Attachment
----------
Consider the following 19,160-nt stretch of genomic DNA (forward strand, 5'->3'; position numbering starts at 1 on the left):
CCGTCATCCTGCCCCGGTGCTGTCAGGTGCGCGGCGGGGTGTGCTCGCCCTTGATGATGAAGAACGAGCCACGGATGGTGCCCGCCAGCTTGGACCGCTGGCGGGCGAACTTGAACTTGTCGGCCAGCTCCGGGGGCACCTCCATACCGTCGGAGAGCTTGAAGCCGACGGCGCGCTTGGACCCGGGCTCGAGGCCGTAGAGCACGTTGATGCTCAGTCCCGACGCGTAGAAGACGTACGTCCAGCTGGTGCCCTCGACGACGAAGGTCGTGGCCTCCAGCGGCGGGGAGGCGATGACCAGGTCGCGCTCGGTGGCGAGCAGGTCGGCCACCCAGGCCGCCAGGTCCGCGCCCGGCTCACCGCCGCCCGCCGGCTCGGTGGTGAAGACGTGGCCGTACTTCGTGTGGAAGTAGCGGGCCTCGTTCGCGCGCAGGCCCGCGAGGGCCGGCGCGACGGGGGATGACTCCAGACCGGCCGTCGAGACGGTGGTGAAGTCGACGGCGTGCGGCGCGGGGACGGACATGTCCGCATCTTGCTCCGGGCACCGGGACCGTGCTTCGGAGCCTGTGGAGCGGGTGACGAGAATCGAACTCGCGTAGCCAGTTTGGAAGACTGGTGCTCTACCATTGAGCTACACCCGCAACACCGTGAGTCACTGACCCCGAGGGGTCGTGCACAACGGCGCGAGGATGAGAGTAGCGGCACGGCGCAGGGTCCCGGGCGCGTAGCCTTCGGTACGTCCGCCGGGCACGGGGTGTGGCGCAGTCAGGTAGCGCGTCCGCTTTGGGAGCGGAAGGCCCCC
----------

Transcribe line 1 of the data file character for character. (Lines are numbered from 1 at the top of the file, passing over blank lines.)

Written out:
Consider the following 19,160-nt stretch of genomic DNA (forward strand, 5'->3'; position numbering starts at 1 on the left):